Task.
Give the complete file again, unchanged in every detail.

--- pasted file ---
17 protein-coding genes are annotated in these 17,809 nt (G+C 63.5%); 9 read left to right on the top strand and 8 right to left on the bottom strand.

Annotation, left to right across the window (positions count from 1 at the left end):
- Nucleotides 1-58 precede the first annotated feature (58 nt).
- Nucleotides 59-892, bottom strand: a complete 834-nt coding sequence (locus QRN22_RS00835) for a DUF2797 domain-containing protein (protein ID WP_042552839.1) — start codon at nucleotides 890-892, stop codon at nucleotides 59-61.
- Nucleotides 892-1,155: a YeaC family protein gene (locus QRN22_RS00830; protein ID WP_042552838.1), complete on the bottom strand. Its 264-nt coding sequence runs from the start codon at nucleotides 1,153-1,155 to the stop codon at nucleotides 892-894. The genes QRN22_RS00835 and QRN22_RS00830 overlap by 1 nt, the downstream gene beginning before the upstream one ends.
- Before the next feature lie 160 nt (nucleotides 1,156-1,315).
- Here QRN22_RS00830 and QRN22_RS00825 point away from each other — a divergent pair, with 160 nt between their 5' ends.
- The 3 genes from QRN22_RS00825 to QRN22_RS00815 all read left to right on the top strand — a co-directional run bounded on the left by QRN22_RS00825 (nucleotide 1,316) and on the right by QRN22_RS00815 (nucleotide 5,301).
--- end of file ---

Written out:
17 protein-coding genes are annotated in these 17,809 nt (G+C 63.5%); 9 read left to right on the top strand and 8 right to left on the bottom strand.

Annotation, left to right across the window (positions count from 1 at the left end):
- Nucleotides 1-58 precede the first annotated feature (58 nt).
- Nucleotides 59-892, bottom strand: a complete 834-nt coding sequence (locus QRN22_RS00835) for a DUF2797 domain-containing protein (protein ID WP_042552839.1) — start codon at nucleotides 890-892, stop codon at nucleotides 59-61.
- Nucleotides 892-1,155: a YeaC family protein gene (locus QRN22_RS00830; protein ID WP_042552838.1), complete on the bottom strand. Its 264-nt coding sequence runs from the start codon at nucleotides 1,153-1,155 to the stop codon at nucleotides 892-894. The genes QRN22_RS00835 and QRN22_RS00830 overlap by 1 nt, the downstream gene beginning before the upstream one ends.
- Before the next feature lie 160 nt (nucleotides 1,156-1,315).
- Here QRN22_RS00830 and QRN22_RS00825 point away from each other — a divergent pair, with 160 nt between their 5' ends.
- The 3 genes from QRN22_RS00825 to QRN22_RS00815 all read left to right on the top strand — a co-directional run bounded on the left by QRN22_RS00825 (nucleotide 1,316) and on the right by QRN22_RS00815 (nucleotide 5,301).